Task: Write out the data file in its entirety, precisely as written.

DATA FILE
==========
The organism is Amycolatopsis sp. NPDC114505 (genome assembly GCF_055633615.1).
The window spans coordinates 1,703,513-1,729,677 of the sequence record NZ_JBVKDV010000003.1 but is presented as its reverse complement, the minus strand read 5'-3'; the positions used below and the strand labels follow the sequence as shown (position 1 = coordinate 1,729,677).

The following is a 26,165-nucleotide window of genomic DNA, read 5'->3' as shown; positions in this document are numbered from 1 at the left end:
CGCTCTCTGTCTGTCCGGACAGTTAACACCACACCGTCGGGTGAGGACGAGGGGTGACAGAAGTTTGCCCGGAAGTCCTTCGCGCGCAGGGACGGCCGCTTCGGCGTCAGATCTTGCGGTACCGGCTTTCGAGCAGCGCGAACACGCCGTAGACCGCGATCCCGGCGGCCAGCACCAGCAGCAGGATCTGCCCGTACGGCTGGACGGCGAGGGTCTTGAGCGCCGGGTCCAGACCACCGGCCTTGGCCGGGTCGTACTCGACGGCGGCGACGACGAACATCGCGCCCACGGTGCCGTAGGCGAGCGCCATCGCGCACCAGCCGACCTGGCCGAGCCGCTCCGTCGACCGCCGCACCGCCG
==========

The organism is Amycolatopsis sp. NPDC114505 (genome assembly GCF_055633615.1).
The window spans coordinates 1,703,513-1,729,677 of the sequence record NZ_JBVKDV010000003.1 but is presented as its reverse complement, the minus strand read 5'-3'; the positions used below and the strand labels follow the sequence as shown (position 1 = coordinate 1,729,677).

The following is a 26,165-nucleotide window of genomic DNA, read 5'->3' as shown; positions in this document are numbered from 1 at the left end:
CGCTCTCTGTCTGTCCGGACAGTTAACACCACACCGTCGGGTGAGGACGAGGGGTGACAGAAGTTTGCCCGGAAGTCCTTCGCGCGCAGGGACGGCCGCTTCGGCGTCAGATCTTGCGGTACCGGCTTTCGAGCAGCGCGAACACGCCGTAGACCGCGATCCCGGCGGCCAGCACCAGCAGCAGGATCTGCCCGTACGGCTGGACGGCGAGGGTCTTGAGCGCCGGGTCCAGACCACCGGCCTTGGCCGGGTCGTACTCGACGGCGGCGACGACGAACATCGCGCCCACGGTGCCGTAGGCGAGCGCCATCGCGCACCAGCCGACCTGGCCGAGCCGCTCCGTCGACCGCCGCACCGCCG